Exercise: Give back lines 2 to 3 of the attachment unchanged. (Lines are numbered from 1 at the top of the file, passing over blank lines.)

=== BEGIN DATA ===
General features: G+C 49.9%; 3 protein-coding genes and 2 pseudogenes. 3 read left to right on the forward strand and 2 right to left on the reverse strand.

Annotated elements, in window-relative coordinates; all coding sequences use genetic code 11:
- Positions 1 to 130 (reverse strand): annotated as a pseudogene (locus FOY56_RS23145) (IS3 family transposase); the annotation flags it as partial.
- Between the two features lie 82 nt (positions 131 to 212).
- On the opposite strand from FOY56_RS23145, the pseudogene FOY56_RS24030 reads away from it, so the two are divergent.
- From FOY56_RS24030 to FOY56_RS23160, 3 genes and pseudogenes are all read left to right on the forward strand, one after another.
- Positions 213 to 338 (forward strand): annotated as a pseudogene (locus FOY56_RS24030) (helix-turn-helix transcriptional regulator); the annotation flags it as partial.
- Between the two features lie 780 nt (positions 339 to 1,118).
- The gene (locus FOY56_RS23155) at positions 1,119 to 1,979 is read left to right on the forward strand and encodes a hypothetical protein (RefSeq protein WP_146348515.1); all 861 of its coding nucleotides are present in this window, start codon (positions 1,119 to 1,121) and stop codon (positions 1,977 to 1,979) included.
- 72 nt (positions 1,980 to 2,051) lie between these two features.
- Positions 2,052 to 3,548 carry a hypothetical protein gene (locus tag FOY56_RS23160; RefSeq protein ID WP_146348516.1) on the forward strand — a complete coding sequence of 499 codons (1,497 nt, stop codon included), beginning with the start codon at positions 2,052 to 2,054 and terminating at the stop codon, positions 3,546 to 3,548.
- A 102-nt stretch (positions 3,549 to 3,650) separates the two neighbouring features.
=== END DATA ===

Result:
Annotated elements, in window-relative coordinates; all coding sequences use genetic code 11:
- Positions 1 to 130 (reverse strand): annotated as a pseudogene (locus FOY56_RS23145) (IS3 family transposase); the annotation flags it as partial.